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ARS Home » Pacific West Area » Kimberly, Idaho » Northwest Irrigation and Soils Research » Research » Publications at this Location » Publication #229661

Title: The effects of phytase supplementation on performance and phosphorus excretion from broiler chickens fed low phosphorus-containing diets based on normal or low-phytic acid barley

Author
item THACKER, PHILIP
item HAQ, INAM
item WILLING, BENJAMIN
item Leytem, April

Submitted to: Asian-Australasian Journal of Animal Sciences
Publication Type: Peer Reviewed Journal
Publication Acceptance Date: 1/1/2009
Publication Date: 3/1/2009
Citation: Thacker, P.A., Haq, I., Willing, B.P., Leytem, A.B. 2009. The effects of phytase supplementation on performance and phosphorus excretion from broiler chickens fed low phosphorus-containing diets based on normal or low-phytic acid barley. Asian-Australasian Journal of Animal Sciences. 22(3):404-409.

Interpretive Summary: : Long term application of poultry manure can lead to soil phosphorus (P) accumulation and the potential P transport into waterbodies which can contribute to eutrophication of freshwater systems. One reason for this accumulation of soil P is due to the inefficiency of poultry to utilize the P in feed ingredient, such as phytate, and therefore much of the P is excreted in the manure. The development of low phytate grains and the addition of phytase to feed has improved the P utilization by poultry, therefore decreasing the amount of P excreted into the environment. At present, the combined effect of utilizing low phytate grains with phytase addition has not been tested. Therefore, the objective of this experiment was to determine the effects of phytase supplementation on performance and P excretion from young broilers fed diets containing low-phytate barleys formulated without a source of inorganic P. The overall results of this study indicate that as a consequence of the increased availability of P in low-phytate barley, it may be possible to reduce the amount of inorganic P used when formulating diets with low phytate barley compared with the levels needed when formulating diets with normal phytate barley. However, it is not possible to completely replace the inorganic P in diets containing low phytate barley without impairing poultry performance. The addition of phytase to low P containing diets formulated with low-phytate barley modestly improved body weight gain and feed intake while reducing broiler mortality. Feeding lower levels of supplementary inorganic P in combination with low phytate barley resulted in a significant reduction in P excretion by poultry. This will allow poultry producers who feed low phytate barley to produce poultry meat in a more environmentally friendly manner than occurs with normal barley thereby helping to minimize the environmental impact of intensive poultry operations. Feeding low-phytate barley would appear to offer poultry producers both economic and environmental benefits in the same package.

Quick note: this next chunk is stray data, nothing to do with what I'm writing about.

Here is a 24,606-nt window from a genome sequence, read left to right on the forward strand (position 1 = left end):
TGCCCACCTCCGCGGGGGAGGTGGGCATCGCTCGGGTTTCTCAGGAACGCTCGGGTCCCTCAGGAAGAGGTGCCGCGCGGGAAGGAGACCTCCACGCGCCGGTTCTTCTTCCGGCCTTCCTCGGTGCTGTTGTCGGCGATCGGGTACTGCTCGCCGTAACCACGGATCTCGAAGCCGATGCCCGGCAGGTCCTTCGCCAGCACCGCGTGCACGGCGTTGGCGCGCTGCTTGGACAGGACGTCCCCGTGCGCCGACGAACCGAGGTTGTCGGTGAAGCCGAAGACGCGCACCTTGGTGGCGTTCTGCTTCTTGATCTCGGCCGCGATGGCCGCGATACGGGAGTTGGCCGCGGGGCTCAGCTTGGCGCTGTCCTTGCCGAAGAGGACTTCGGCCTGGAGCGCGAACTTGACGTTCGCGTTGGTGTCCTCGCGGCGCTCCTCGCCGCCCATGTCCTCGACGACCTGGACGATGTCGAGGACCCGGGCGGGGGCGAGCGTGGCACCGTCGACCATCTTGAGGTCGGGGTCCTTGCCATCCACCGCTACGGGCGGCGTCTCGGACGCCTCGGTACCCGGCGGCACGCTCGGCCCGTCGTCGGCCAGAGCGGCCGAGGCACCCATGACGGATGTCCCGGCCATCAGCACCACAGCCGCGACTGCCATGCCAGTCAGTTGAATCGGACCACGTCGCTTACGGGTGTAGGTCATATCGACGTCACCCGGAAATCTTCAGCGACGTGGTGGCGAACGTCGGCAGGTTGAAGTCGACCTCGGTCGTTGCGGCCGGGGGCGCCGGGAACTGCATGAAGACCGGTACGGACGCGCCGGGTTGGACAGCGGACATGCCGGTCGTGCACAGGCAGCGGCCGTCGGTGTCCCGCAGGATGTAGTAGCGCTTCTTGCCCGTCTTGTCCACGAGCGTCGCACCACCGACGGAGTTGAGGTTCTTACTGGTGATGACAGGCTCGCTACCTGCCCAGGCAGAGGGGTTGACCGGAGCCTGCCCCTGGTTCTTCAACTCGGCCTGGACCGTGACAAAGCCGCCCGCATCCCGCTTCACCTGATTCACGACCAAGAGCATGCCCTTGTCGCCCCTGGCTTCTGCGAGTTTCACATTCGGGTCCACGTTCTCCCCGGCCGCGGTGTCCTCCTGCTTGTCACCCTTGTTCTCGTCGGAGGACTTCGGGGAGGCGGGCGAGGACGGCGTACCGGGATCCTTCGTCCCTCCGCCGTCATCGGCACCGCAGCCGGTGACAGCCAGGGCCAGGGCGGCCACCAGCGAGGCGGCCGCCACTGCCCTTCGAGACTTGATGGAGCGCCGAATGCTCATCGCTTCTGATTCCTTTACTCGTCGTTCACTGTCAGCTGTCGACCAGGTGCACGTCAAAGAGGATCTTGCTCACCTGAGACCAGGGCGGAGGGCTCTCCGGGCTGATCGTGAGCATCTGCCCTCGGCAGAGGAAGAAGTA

Technical Abstract: : Long term application of poultry manure can lead to soil phosphorus (P) accumulation and the potential P transport into waterbodies which can contribute to eutrophication of freshwater systems. One reason for this accumulation of soil P is due to the inefficiency of poultry to utilize the P in feed ingredient, such as phytate, and therefore much of the P is excreted in the manure. The development of low phytate grains and the addition of phytase to feed has improved the P utilization by poultry, therefore decreasing the amount of P excreted into the environment. At present, the combined effect of utilizing low phytate grains with phytase addition has not been tested. Therefore, the objective of this experiment was to determine the effects of phytase supplementation on performance and P excretion from young broilers fed diets containing low-phytate barleys formulated without a source of inorganic P. The overall results of this study indicate that as a consequence of the increased availability of P in low-phytate barley, it may be possible to reduce the amount of inorganic P used when formulating diets with low phytate barley compared with the levels needed when formulating diets with normal phytate barley. However, it is not possible to completely replace the inorganic P in diets containing low phytate barley without impairing poultry performance. The addition of phytase to low P containing diets formulated with low-phytate barley modestly improved body weight gain and feed intake while reducing broiler mortality. Feeding lower levels of supplementary inorganic P in combination with low phytate barley resulted in a significant reduction in P excretion by poultry. This will allow poultry producers who feed low phytate barley to produce poultry meat in a more environmentally friendly manner than occurs with normal barley thereby helping to minimize the environmental impact of intensive poultry operations. Feeding low-phytate barley would appear to offer poultry producers both economic and environmental benefits in the same package.